Companies are spending more time and money than ever before trying to understand their customers – often with the goal of finding the “Key” to knowing what customers want before the customer even knows themselves.
The days when you bought some data from a source like Claritas or First Data and then designed a media campaign that would reach your perfect audience through well defined and controlled channels is quickly evaporating.
Prior to the Internet becoming available, many ad firms used the emerging power of computers and early data science to try to understand and predict the yield of ad campaigns. The results improved in some cases, but there wasn’t a lot of repeatability in the methods and reference cases were rare and not talked about with clients. After all, being held accountable in an unpredictable area can be very difficult.
This lack of effective and repeatable processes frustrated marketers for decades, and they were fooled by the same “actor” that lead economists to so many flawed ideas over the last century: homo economicus.
The core economic concept of the time was based on the existence of homo economicus, or economic man – an economic belief that portrayed humans as always rational and operating in a fully aware environment, in which they always spend and behave in their best self-interest.
Behavioral Economics disproved the existence of homo economicus, and we now know that there are cognitive flaws in our thinking that lead us to buy and do things for reasons that aren’t in our self-interest – at times even against it. For example, we eat too much food that is bad for us, spend more to buy cars that go way faster than we are allowed to drive, and purchase rarely used exercise equipment that we soon forget under a pile of clothes we don’t wear much anymore.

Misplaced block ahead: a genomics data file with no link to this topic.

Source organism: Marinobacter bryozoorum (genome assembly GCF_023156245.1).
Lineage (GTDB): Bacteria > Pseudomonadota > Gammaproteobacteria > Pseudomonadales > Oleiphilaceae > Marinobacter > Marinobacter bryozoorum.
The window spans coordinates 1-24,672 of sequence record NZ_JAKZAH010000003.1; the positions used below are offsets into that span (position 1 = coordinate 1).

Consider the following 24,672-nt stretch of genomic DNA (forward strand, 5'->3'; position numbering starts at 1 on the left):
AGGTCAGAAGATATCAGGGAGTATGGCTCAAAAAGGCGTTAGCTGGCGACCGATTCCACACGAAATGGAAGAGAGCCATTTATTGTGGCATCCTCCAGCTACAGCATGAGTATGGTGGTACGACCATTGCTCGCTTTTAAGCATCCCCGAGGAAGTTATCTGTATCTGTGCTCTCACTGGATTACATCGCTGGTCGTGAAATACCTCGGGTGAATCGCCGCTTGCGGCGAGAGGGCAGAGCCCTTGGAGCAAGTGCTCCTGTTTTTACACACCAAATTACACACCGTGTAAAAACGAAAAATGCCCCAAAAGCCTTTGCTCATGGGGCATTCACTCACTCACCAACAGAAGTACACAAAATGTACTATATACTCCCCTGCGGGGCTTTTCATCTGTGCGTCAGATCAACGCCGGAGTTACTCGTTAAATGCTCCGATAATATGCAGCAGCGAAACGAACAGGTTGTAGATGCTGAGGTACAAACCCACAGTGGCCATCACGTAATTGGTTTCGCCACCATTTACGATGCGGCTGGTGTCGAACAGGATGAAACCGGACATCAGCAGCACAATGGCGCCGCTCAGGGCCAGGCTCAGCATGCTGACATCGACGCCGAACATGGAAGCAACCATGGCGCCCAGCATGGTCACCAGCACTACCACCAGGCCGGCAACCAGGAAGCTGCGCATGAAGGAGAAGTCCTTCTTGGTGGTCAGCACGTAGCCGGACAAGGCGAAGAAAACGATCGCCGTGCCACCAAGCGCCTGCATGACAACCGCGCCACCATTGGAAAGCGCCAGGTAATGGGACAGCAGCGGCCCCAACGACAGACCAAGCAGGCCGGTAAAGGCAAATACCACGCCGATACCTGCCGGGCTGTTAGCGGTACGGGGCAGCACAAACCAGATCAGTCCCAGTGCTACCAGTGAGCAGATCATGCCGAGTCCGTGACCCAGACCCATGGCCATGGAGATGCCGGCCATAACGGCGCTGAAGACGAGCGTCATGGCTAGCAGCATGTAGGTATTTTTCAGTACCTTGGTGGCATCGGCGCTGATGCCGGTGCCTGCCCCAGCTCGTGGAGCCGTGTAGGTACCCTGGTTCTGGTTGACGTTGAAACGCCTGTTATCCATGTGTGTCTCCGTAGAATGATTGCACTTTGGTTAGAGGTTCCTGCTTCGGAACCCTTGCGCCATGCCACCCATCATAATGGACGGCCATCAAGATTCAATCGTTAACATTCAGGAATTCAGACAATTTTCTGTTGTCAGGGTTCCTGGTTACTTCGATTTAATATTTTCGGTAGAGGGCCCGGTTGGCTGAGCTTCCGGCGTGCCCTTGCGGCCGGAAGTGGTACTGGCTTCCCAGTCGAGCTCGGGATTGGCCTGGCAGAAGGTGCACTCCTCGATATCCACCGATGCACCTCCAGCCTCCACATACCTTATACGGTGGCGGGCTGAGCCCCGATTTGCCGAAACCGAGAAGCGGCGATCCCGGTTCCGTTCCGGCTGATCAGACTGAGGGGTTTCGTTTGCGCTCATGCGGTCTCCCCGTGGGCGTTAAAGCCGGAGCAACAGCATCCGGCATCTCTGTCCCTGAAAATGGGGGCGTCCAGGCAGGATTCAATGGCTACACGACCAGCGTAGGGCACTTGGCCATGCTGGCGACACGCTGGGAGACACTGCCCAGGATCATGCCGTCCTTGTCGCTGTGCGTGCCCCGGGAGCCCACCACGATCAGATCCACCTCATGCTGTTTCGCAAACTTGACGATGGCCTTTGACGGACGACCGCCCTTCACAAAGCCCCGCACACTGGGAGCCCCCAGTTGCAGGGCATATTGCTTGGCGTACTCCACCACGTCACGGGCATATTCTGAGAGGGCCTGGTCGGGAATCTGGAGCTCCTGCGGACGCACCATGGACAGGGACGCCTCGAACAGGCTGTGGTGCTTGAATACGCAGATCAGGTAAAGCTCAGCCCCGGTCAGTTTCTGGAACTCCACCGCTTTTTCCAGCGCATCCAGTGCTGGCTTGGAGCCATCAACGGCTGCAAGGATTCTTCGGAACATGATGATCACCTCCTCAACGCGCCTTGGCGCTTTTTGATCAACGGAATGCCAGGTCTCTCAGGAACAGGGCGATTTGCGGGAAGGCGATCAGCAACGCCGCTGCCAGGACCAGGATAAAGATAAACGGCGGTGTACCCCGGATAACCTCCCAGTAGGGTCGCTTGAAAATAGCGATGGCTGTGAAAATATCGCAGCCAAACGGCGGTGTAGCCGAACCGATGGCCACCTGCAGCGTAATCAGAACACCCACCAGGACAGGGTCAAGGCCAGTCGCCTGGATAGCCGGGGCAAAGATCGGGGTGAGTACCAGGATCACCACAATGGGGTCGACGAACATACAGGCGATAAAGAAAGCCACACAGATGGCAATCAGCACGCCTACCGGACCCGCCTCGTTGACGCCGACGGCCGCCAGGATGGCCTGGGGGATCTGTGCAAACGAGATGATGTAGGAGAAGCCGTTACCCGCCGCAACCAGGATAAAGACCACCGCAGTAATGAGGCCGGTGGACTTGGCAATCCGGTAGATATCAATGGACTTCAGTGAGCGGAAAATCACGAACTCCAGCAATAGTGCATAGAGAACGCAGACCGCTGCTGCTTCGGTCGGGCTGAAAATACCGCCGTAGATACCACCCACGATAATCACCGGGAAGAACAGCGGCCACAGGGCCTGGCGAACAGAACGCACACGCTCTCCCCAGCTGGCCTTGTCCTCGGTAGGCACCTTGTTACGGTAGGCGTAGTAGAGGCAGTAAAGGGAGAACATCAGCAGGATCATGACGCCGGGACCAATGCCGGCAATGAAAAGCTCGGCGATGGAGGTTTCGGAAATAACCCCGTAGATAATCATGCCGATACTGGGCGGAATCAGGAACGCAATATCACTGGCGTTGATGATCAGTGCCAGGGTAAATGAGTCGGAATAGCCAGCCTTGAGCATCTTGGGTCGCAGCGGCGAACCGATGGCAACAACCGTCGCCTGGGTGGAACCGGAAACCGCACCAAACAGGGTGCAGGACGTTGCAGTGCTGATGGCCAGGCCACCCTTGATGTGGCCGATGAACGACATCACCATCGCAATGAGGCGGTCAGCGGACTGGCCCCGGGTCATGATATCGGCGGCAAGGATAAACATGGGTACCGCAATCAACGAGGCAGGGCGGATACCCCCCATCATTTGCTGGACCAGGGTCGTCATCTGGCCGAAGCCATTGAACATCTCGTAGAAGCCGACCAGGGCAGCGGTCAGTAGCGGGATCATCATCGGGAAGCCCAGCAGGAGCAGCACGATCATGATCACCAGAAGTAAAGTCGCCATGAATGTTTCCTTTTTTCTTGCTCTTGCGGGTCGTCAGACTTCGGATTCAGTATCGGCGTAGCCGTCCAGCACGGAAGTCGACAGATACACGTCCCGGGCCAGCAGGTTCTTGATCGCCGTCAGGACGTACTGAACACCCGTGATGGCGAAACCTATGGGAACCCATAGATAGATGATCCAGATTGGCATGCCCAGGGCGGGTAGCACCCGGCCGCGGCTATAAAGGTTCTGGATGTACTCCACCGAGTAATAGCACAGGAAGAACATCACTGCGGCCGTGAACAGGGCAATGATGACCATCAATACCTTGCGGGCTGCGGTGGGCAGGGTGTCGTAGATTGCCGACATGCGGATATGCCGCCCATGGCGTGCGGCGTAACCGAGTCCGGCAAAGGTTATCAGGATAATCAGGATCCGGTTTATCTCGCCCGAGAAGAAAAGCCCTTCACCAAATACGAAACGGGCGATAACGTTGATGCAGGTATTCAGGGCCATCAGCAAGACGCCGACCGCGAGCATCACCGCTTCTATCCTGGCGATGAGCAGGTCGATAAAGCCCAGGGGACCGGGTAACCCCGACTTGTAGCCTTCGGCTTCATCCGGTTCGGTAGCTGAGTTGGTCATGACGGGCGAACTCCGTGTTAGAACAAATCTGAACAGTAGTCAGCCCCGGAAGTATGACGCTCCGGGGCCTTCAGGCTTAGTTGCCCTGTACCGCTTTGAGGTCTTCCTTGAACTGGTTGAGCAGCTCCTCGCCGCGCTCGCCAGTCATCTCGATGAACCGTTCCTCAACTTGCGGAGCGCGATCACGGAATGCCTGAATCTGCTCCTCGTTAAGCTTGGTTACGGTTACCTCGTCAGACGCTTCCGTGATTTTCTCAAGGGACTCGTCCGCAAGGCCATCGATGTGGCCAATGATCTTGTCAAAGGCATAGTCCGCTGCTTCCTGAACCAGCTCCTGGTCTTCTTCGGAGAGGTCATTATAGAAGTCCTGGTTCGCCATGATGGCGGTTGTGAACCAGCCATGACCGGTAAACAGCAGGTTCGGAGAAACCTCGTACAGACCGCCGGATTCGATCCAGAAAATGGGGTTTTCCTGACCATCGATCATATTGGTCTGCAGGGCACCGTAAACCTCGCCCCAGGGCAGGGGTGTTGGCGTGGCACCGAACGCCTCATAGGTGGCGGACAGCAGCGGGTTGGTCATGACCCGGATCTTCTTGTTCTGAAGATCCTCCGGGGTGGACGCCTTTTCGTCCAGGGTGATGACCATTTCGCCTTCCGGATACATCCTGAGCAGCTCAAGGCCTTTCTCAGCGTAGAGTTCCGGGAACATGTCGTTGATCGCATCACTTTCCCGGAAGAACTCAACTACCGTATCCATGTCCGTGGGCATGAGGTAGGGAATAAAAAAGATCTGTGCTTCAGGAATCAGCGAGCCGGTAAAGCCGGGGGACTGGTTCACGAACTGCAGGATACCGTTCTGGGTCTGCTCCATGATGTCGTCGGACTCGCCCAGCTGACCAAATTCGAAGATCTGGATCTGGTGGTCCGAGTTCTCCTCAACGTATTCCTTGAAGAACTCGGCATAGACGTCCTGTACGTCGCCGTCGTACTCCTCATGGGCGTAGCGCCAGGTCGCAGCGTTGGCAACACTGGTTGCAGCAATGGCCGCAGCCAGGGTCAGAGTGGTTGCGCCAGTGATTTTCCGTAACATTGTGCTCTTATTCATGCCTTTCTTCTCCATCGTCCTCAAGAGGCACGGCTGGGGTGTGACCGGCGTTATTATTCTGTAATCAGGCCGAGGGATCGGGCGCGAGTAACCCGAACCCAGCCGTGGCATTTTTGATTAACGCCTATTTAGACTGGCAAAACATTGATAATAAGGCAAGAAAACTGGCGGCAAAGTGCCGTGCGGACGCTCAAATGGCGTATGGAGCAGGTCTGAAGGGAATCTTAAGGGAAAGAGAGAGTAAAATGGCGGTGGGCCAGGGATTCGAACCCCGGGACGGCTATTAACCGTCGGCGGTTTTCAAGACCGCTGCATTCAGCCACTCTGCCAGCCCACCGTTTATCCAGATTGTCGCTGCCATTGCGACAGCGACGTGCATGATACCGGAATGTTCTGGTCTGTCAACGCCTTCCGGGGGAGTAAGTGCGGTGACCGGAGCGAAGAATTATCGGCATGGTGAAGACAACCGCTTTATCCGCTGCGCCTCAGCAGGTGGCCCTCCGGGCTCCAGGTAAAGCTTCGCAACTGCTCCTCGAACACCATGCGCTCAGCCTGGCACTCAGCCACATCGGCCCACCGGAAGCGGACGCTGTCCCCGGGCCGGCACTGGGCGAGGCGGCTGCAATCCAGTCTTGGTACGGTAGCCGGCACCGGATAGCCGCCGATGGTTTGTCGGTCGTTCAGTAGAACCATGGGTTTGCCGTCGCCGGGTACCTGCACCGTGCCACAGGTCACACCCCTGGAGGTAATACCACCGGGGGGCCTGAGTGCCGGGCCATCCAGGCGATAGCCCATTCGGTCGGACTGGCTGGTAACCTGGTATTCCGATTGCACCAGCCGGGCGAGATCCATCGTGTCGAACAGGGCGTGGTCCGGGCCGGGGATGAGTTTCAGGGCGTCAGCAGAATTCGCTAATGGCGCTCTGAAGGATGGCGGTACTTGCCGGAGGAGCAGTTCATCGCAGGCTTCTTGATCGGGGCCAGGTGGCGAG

Researchers in Cognitive Psychology and Neuroscience discovered that our thinking can be distorted due to Cognitive Biases – small flaws in our perception and processing that are similar to optical illusions. And the trickiest part about these biases, just like illusions, is that being aware of and understanding them doesn’t always prevent us from falling victim to them.
People can’t be re-engineered to remove these biases, as they are not the result of a lack of intelligence or learned knowledge. And although they are small influences, over time they can have a major impacts in our lives.
So how do we relate to our customers in a manner that reflects this new balance of power? Customers not only have access to your product’s offerings compared to other options, they also have endless reviews by people who already bought the variety of offerings.
The most influential people are no longer in your company, and they can no longer be filtered by J.D. Power and other “consumer advocacy” groups. They are now “peers” that can help you through advocacy, or hurt you with just a short blurb about how your promises fell short.
The answer is to start treating your customers as peers, respectfully and openly engaging them in an ongoing conversation that removes the need for surveys, focus groups and desperate offers as they head for the door.
THRIVE’s Conversational Learning platform is unique in the way it provides “learning” both on the customer side and the seller side, as each becomes better informed about the issues and considerations of a transaction between them.
You must have a relationship before you can manage it, and it is foolish to believe that a customer views themselves in a relationship with a vendor who never provides anything beyond a discount.
And while each buyer is unique, THRIVE Conversations adjust to the individual’s needs over time, matching the now known changing tastes driven by context, environments and situations. We’ll never be able to predict these, but we can detect them and make sure what we are saying will have relevance and contain interesting, useful information for our customers.
Thanks for reading!
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